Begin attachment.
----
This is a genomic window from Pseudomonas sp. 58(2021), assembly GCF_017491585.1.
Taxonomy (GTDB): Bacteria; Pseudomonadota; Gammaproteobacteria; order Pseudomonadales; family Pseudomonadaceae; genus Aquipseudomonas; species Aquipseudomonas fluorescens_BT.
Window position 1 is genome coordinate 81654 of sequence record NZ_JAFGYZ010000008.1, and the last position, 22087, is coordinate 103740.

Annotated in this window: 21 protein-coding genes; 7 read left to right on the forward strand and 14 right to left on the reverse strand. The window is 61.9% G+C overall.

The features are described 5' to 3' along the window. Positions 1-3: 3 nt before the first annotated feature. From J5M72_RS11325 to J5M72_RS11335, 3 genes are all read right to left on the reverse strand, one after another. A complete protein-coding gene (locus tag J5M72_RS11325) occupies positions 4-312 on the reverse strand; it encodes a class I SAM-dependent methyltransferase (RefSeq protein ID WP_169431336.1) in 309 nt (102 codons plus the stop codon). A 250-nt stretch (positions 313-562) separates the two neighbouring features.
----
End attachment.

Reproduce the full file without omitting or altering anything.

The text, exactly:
This is a genomic window from Pseudomonas sp. 58(2021), assembly GCF_017491585.1.
Taxonomy (GTDB): Bacteria; Pseudomonadota; Gammaproteobacteria; order Pseudomonadales; family Pseudomonadaceae; genus Aquipseudomonas; species Aquipseudomonas fluorescens_BT.
Window position 1 is genome coordinate 81654 of sequence record NZ_JAFGYZ010000008.1, and the last position, 22087, is coordinate 103740.

Annotated in this window: 21 protein-coding genes; 7 read left to right on the forward strand and 14 right to left on the reverse strand. The window is 61.9% G+C overall.

The features are described 5' to 3' along the window. Positions 1-3: 3 nt before the first annotated feature. From J5M72_RS11325 to J5M72_RS11335, 3 genes are all read right to left on the reverse strand, one after another. A complete protein-coding gene (locus tag J5M72_RS11325) occupies positions 4-312 on the reverse strand; it encodes a class I SAM-dependent methyltransferase (RefSeq protein ID WP_169431336.1) in 309 nt (102 codons plus the stop codon). A 250-nt stretch (positions 313-562) separates the two neighbouring features.